"I came on and went off again that day," Barry Moran says candidly of his championship debut against Dublin in that tumultuous Ireland semi-final won decided by Ciarán McDonald 's winner some nine summers ago.
Moran was 19 then and the day was typical of his subsequent Mayo career. More than most players, he has been a victim of versatility and injury and the uncommon number of high-calibre midfielders in his county. But his masterful display as a kind of covering sweeper in Mayo's quarter final win, blocking out ball and sunlight from Donegal's Michael Murphy has cast him into the spotlight again.
He is a veteran now and accustomed to the extreme degrees of emotion that a Mayo championship summer can bring. And he is as enthusiastic as ever.
“Absolutely, there would be a bit of nerves. I’ve played in a couple of different positions before, but I’d never played sweeper. So going into a big game like that, an All-Ireland quarter-final, it plays a small bit on your mind.
“But we had run through it over the last couple of weeks; I’d been comfortable enough from that point of view. But the most important thing is, once you get onto the pitch, you forget about that altogether and it went reasonably well in the end.”
It played a key role in Mayo’s victory. But it was also tailored specifically for Donegal. If Moran is selected for Sunday’s mouth-watering semi-final, it is likely to be in a conventional midfield role.
“It really is horses for courses. So what worked against Donegal obviously isn’t going to work against Dublin. Two totally different teams. They line out differently as well. So we’ll be trying out a few different things over the last couple of training sessions, to see what best suits the needs of the Dublin team. But it’s a totally different game and I’m sure the lads will go with something that they feel will combat the threat Dublin have.”
A quick scan of the Mayo squad makes it clear just how difficult it is to establish a central role in the team. The relocation of Aidan O’Shea to full-forward theoretically frees up a midfield role.
"He is playing brilliant there," Moran agrees, "but you can play him out in the middle as well. You can nearly play him anywhere, to be honest. You've Séamie, you've Tom Parsons and myself as well, so we have a few. But the competition is high . . .
“There might be some games where you utilise all those big men and there might be other games where you don’t; so it just depends on how they look at it. My bread and butter would be midfield, and if you don’t make the starting midfield you’re disappointed . I would always look to take that. But when the lads come up with a different way or different role, you have to go with it and make sure that, what they want you to do, you have a firm understanding. All you can do is stay positive.”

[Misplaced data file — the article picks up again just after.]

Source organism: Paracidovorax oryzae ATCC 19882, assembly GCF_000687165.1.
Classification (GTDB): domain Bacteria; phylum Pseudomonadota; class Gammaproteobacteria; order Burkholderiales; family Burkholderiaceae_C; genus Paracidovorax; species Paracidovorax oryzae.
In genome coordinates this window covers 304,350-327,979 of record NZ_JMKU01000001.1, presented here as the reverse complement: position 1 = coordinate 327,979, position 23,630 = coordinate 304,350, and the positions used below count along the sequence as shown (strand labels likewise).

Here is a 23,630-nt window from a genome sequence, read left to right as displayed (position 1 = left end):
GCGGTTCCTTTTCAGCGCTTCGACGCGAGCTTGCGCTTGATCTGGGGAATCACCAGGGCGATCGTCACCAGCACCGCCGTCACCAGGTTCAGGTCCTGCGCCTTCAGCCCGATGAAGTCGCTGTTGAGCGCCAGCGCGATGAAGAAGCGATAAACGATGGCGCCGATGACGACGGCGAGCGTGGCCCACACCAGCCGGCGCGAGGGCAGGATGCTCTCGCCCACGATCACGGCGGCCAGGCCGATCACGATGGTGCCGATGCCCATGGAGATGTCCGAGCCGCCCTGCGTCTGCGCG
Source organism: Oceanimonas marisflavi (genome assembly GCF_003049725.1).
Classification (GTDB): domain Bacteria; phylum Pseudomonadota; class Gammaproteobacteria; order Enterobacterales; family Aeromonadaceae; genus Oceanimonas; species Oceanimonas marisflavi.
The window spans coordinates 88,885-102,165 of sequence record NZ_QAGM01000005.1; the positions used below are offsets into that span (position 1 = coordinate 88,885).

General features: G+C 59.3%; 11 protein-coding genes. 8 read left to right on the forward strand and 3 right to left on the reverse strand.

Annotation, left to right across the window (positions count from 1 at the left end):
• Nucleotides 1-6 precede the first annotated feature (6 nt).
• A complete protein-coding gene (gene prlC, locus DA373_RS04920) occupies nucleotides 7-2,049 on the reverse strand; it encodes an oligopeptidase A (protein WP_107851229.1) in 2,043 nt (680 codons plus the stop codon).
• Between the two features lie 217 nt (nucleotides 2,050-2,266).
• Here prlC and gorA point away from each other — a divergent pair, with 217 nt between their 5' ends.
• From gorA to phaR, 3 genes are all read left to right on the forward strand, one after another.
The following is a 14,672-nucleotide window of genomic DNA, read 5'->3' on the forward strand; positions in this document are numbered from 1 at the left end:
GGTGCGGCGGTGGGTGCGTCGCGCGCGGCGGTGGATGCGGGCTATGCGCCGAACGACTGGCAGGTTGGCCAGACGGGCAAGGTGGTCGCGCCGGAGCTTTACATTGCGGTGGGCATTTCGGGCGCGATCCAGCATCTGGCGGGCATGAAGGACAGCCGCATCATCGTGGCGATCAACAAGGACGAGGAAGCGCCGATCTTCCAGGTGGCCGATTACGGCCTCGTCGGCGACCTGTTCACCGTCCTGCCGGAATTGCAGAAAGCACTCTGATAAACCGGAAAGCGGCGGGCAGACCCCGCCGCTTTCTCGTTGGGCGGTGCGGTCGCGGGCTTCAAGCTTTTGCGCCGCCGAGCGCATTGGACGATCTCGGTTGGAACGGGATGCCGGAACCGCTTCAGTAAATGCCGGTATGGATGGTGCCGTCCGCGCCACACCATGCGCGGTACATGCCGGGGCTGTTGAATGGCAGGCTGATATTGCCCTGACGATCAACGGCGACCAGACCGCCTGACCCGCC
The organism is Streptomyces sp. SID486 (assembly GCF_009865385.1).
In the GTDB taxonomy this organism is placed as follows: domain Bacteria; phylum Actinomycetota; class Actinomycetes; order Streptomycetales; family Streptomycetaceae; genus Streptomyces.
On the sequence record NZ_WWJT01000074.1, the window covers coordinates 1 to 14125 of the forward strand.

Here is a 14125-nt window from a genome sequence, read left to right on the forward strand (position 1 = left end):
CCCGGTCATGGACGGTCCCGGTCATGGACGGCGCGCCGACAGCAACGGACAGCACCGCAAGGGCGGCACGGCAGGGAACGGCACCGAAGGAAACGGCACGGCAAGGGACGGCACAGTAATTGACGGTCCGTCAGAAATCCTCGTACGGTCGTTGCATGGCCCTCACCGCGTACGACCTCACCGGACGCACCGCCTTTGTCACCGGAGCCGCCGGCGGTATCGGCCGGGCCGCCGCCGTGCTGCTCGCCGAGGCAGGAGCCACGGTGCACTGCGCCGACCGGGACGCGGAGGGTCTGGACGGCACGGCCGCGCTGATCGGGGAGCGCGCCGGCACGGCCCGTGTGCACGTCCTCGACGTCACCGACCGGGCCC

Moran was nominated for an All-Star in 2012 but his 2013 season was interrupted with a knee injury. He feels he looks after himself better now than in his first seasons and is among a coterie of experienced players who appear to come back stronger from previous disappointments.
He shakes his head when asked if there was a residual bitterness at the way in which Mayo exited the stage in their semi-final replay against Kerry last summer.
“No. Straight up, there wasn’t. A lot of people were talking about the decisions that were made and if you look at the two games against Kerry we had ample opportunities to win them and we didn’t.
“We would look at ourselves and say that on the day we were not good enough; no excuses and that is being honest. We don’t blame referees, we don’t blame anyone else, we blame ourselves.
“We had the opportunities to win that game and when you look at it, Kerry were the better team on the day, they were more ruthless, they pulled it back and they got the result. They were deserving All-Ireland champions last year.
“One thing we would look at was the missed opportunities and it is something we will learn from that if we get into that position again that we don’t lose it. We have fallen short, there is no doubt about it, in the last couple of years.
“We were within touching distance in the All-Ireland but we did not do it. There are one of two things that you can do; feel sorry for yourself and give up or try to learn from it and move on. And that is what this group of lads are about, we are determined to be as good as we can and we know that if we do that we have a great chance of winning an All-Ireland so why would we give up?”